In the days following the deadly shooting at Stoneman Douglas, a number of companies have discontinued their association with the NRA, leaving members paying the same amount as the rest of the public for services like hotel rooms and car rentals. However, several companies (like Fed Ex, Bass Pro Shops, and a number of digital video streaming operations) have decided to continue their NRA discounts and associations. Naturally this has led to both applause and criticism of private companies for listening to their customers and making decisions based on that feedback.
One of the conservative voices who isn’t thrilled — Georgia Lt. Governor Casey Cagle has very publicly threatened Delta on Twitter, days after the company became one of several airlines to end its discount program with the NRA. “I will kill any tax legislation that benefits Delta unless the company changes its position and fully reinstates its relationship with the NRA,” Cagle wrote. “Corporations cannot attack conservatives and expect us not to fight back.”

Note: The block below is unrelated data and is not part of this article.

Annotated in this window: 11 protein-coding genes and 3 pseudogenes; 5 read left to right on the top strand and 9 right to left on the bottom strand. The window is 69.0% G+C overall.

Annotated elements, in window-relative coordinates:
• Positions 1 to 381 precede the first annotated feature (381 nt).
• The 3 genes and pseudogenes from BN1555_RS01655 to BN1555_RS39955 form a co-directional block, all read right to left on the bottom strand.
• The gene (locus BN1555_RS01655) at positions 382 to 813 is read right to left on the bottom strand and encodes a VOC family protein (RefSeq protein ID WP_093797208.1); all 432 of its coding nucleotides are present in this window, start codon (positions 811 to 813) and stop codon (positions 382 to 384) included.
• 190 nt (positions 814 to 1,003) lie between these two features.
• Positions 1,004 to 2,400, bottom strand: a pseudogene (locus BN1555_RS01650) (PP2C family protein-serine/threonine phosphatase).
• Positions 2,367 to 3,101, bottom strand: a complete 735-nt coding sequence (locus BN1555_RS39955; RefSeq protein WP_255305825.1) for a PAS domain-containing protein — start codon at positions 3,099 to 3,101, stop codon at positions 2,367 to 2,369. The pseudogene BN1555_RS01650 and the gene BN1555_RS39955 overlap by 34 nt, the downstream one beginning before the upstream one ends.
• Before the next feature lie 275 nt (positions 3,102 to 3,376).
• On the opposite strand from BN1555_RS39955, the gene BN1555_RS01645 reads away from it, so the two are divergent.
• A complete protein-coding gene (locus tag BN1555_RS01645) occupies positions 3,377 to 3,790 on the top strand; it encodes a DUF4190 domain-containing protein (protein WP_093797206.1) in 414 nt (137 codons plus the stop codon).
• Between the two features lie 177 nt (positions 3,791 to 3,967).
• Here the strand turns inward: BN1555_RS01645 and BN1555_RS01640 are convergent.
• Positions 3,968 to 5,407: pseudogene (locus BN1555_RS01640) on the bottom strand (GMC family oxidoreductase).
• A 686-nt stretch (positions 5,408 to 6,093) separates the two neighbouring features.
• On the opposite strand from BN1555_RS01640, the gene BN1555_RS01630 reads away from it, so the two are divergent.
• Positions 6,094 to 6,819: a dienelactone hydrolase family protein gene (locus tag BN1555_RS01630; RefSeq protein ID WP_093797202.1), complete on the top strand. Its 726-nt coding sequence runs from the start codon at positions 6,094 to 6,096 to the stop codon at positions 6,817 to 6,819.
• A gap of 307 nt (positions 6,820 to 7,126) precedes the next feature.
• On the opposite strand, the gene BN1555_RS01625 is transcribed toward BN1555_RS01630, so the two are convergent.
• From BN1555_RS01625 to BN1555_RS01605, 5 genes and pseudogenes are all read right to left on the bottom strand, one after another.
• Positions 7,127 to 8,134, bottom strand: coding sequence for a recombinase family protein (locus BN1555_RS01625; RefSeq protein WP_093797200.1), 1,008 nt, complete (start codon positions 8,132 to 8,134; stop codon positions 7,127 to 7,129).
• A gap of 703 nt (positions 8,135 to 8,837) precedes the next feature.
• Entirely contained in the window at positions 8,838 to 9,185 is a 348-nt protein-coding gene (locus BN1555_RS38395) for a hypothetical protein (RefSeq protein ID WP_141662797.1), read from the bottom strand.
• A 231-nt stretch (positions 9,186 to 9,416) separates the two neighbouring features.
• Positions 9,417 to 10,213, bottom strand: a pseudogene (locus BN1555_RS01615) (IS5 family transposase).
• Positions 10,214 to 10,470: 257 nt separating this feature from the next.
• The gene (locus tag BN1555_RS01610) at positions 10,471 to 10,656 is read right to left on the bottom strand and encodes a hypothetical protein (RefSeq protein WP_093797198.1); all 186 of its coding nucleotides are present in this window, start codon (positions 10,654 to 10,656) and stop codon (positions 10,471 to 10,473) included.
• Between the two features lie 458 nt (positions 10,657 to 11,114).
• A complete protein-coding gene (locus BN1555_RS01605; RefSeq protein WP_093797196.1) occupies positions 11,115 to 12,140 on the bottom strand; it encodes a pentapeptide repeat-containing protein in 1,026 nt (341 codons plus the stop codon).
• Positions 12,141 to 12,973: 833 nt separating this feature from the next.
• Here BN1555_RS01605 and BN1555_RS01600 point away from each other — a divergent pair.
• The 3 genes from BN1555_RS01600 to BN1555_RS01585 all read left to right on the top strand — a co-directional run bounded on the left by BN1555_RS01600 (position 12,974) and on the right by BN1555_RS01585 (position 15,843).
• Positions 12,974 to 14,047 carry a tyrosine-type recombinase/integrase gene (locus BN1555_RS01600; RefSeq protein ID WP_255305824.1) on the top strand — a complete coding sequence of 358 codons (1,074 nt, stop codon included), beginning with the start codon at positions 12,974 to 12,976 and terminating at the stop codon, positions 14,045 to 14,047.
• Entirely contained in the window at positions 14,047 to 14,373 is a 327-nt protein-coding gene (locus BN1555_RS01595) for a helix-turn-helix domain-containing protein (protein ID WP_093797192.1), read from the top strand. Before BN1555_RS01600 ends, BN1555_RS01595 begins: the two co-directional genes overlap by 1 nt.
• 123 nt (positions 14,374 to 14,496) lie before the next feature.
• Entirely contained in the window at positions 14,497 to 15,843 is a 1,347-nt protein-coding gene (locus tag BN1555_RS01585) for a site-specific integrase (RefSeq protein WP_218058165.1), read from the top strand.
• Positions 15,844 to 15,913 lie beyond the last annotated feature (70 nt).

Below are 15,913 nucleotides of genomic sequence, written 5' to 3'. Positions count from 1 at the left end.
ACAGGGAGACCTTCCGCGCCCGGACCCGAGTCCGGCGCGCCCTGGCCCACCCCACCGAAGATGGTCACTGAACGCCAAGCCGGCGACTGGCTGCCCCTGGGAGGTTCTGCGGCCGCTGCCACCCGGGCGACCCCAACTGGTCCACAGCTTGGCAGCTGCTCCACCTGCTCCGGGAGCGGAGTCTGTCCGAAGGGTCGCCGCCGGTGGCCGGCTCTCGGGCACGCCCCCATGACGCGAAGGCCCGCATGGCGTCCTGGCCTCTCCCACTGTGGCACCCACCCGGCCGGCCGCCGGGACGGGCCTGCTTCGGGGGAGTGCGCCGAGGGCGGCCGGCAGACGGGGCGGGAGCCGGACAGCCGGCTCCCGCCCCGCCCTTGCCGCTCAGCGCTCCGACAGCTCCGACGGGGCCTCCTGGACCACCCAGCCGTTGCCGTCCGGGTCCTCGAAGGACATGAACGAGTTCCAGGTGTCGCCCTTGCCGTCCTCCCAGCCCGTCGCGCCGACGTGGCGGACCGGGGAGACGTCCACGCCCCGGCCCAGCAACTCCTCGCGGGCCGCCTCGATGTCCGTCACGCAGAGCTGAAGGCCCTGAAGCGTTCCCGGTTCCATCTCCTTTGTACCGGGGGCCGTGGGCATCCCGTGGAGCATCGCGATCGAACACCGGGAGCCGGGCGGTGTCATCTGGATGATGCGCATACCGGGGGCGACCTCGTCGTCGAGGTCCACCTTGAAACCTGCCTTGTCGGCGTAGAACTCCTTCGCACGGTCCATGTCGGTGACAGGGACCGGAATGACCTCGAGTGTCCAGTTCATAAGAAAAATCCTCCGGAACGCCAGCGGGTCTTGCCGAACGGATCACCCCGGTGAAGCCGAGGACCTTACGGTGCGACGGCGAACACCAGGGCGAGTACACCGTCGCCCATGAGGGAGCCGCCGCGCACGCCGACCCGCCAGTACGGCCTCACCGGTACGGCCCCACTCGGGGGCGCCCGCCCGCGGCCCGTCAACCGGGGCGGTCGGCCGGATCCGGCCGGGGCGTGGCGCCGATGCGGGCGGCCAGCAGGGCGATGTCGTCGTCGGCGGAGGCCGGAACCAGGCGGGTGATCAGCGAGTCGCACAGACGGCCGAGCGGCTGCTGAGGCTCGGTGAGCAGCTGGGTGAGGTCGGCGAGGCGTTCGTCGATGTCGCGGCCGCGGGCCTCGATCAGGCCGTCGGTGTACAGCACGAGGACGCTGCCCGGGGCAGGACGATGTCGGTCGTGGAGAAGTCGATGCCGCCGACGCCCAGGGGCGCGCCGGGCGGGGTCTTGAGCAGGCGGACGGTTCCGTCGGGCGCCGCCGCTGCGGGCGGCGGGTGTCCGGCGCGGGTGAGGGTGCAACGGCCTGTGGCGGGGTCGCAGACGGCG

Delta, which is based in Atlanta (the largest city in the state that Cagle represents) is the state’s largest private employer with over 30,000 employees spread around the state. According to Delta, the airline currently gives the state of Georgia about $300 million a year in taxes and fees.
Lt. Gov. Cagle may walk back his threat soon, especially since he may have broken a state law. Also up in the air — Georgia’s state Senate Republicans are currently fighting a tax break for Delta that’s been approved by the Georgia House. In other words, this isn’t over yet.